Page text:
I met Mel and her family while on location for a photo shoot. I was the wardrobe stylist on set and Mel, the photographer. It was a casual shoot at a beach and so her son and good friend joined her. We connected instantly and I fell in love with her son, Jude. This was a couple of years before I would become a mom, but I found myself observing how Mel interacted with her Jude and all of the sweet moments they shared while at the beach. A year later, I would catch up with Mel and learn that her son had since been diagnosed with Autism. Not skipping a beat, Mel jumped into action becoming her son’s biggest advocate and in turn, demonstrating the strength and depth of a mother’s love to all of her followers. She tells her story, his story, her family’s story through her beautiful photos and I knew it was a story to share. We don’t know how the cards will fall when we have children but knowing that there are families out there learning, growing, and celebrating differences, remind us that we will all be ok. Mel was kind enough to share some of these intimate moments along with resources and tips should you find yourself on a similar journey. For more on Mel and her beautiful family, follow along at @mel_cole.


Image by Michelle Gardella

Tell us about your beautiful family. 

We are a family of 4 living the beautiful ATX life with our 2 awesome boys, Jude and River. Jude was diagnosed with autism right after his 2nd birthday. He is now 5 years old. Before his diagnosis, I was full time photographer who traveled constantly and had a studio in the Crestview neighborhood. My husband was a full time butcher and cook at Dai Due.We loved our very creative and non structured life style. But once all of Jude’s evaluations came back our world felt a lot smaller. At that point, my clients just didn’t seem important to me. Updating my facebook status or binge watching the newest show didn’t interest me at all. I immediately threw myself into autism research mode. I felt like Alice, falling down the rabbit hole. I was so curious, and wanted to figure it all out. I had no idea that autism was SO MUCH more complicated than that.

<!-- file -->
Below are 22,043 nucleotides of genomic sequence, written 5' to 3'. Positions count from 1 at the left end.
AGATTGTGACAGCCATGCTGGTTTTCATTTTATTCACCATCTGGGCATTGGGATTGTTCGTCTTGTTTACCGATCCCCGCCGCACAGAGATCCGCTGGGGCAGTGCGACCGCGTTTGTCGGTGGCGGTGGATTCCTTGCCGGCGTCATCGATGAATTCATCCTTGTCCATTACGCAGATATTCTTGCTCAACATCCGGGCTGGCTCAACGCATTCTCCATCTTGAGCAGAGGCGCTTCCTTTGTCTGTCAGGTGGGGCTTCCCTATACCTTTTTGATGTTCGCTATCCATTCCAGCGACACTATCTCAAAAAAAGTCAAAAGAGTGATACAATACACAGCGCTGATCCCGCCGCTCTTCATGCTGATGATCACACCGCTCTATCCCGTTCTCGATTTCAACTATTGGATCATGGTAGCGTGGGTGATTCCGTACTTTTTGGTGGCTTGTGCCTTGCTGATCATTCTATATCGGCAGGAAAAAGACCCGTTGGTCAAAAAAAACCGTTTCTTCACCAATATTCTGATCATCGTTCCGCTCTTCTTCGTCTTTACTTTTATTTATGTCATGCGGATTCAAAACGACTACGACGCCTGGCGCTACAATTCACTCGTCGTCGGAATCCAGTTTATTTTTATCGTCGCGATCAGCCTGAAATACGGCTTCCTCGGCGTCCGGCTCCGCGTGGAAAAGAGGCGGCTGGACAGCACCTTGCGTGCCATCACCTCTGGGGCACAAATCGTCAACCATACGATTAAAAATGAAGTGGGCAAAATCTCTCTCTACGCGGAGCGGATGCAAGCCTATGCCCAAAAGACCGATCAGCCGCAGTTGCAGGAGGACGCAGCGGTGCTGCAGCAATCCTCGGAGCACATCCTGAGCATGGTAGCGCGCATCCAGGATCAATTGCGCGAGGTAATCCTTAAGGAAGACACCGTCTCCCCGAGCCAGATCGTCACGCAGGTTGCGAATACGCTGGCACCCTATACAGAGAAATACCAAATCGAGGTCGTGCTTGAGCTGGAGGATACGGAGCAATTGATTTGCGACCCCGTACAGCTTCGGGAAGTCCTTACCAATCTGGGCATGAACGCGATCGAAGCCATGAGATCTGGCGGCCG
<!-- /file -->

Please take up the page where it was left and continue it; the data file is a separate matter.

What is the Autism Spectrum Disorder?

Autism spectrum disorder impacts the nervous system. The range and severity of symptoms can vary widely. Common symptoms include difficulty with communication, difficulty with social interactions, obsessive interests, and repetitive behaviors. Early recognition, as well as behavioral, educational, and family therapies may reduce symptoms and support development and learning.
One thing to always remember about the autism spectrum is this: the spectrum is so big, you have one end and then there is the other. Once you meet one individual with autism, you will never meet another autistic individual like the other.

Image by Mel Cole

Your son Jude, who I have had the pleasure of spending time with, is 5 years old and on the spectrum. At what age did you realize this about Jude?

Jude turned two years old and we had a birthday party at Zilker park. I remember pushing Jude in the swing for almost the entire 2 hour party. Anytime I tried to get him out of the swing to go and sing happy birthday to him or to eat cake, he would scream. Because it was a beautiful 70 degrees in January, there were lots of people at the park that day. He was completely freaked out by all that was going on. The baby swing where he was constantly moving is where he felt safe, as most kids were running, sliding, screaming, talking etc. I remember that feeling so vividly. I finally got him out of the swing so we could sing “happy birthday” but afterwards as the kids were excited about the cake, Jude could care less. He wouldn’t touch cake or ice cream until he was almost 4 years old.